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Rythmic bowing...........

Posted by oldtimewine on Wednesday, December 8, 2010

Out of all the questions i have see on playing the fiddle i didn't see ANyone ask about rythmic bowing. So How would a person develop a strong rythmic bowing stye? If anyone has any good excercises,ideas,comments throw them at me! Now i do have one that i know of given by David Bragger, when playing a single string shuffle on the A string you can add the  E string for every short....example   

A aaA aa

   ee    ee      OR    L ssL ss

                                     ss   ss      and by adding that drone it gives a little rythmn. this helped a little with me but i need more,LOL.     HAppy Fiddling--Jesse Wine



1 comment on “Rythmic bowing...........”

bj Says:
Wednesday, December 8, 2010 @9:06:55 AM

I did take a few lessons when I was starting out. The guy I learned from is a hellacious fiddler. He taught me to downbow on the downbeat. Now, when you're primarily using Nashville Shuffle, you won't be doing that 100% of the time, but if you keep it in mind when you're going in and out of the different shuffle patterns and varying up your bowing it will always help you to keep the rhythmic groove going. Because you downbow the downbeat, the stroke you start out on may vary depending on if and how many pickup notes there are.

It's a bit tricky to get it going on a regular basis, but once you get used to it, it helps you when you're later picking up tunes on the fly since you'll always have a workable bowing ready for any tune you're learning, even if maybe it isn't the fanciest bowing. It comes so automatically to me now that I don't even have to think about it and haven't for a long time.

Jane is an anarchic fiddler if ever there was one. I was talking to her about this one day back when I was learning it, and she said that's what Melvin tried to teach her what he called downbowing but she couldn't think of things that way and it wouldn't stick. She said Melvin must be whispering in my ear. ;-)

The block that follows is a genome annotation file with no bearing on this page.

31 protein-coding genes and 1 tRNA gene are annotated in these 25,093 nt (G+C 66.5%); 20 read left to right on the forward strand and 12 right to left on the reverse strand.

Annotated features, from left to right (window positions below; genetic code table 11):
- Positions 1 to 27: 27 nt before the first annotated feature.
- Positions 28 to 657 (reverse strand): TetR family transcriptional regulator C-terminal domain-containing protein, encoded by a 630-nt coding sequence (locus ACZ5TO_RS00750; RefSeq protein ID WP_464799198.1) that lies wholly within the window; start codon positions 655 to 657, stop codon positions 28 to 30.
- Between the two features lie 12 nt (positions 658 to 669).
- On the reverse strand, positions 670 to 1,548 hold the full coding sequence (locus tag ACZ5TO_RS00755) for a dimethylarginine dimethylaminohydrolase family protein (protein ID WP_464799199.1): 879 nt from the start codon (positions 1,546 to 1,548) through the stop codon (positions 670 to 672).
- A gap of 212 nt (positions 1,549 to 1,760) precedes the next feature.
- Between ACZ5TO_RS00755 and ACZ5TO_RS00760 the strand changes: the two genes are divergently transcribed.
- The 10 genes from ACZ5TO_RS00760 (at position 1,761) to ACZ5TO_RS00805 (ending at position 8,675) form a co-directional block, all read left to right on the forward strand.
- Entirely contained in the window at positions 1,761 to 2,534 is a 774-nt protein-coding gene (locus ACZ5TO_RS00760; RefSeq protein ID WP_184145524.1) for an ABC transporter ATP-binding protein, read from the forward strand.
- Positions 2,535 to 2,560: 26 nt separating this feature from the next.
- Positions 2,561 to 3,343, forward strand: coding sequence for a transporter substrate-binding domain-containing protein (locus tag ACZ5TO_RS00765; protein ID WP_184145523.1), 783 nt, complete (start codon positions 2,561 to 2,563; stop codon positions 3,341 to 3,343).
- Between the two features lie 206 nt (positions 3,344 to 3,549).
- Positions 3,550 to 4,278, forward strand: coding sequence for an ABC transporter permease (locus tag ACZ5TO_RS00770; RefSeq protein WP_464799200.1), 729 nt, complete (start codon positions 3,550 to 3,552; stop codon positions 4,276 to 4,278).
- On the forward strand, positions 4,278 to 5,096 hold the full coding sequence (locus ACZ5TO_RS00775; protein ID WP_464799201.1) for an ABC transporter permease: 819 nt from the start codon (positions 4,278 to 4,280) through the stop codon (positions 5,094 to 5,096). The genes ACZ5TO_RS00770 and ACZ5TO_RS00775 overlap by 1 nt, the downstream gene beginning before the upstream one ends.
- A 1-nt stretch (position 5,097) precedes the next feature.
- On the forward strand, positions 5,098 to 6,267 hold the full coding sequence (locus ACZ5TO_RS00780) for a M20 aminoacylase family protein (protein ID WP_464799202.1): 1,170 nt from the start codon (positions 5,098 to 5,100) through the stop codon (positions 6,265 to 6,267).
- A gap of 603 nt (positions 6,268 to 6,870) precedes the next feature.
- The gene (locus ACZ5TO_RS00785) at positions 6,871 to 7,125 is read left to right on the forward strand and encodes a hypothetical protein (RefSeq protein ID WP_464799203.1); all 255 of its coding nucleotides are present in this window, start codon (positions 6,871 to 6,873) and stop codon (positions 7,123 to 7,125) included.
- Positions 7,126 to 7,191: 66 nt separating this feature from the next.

Not all good oldtime fiddlers are/were downbowers (by this particular definition of downbowing the downbeat) but many were. Be aware that there's another definition of downbowing that has you always downbowing the first stroke and upbowing the last stroke of any part of the tune. Most of the Irish Trad fiddlers follow this convention and also call it downbowing. Some OT fiddlers also do this. They also seem able to get a mojo going with the rhythm, somewhat stronger than the anarchic anywhichwayers do, though there are always exceptions (John Morris being the most obvious exception and about as much of a bowing anarchist as exists on the face of the planet, yet keeps a strong groove going.)

I hope that helps.

One other thing I wish I had done more of starting out is sawstroke, which is one note per bow. It seemed too simple to me compared to Nashville and Georgia Shuffles so I ignored it somewhat in the beginning. The reason I wish I hadn't is because it really is the rhythmic secret sauce to many tunes, now that my ears are a bit more educated. Also, it's hellaciously hard to get left hand / right hand coordination perfect when doing it. So the more you practice it from your early days, the better you'll be as you progress as a fiddler. I'm playing catch-up with it now.

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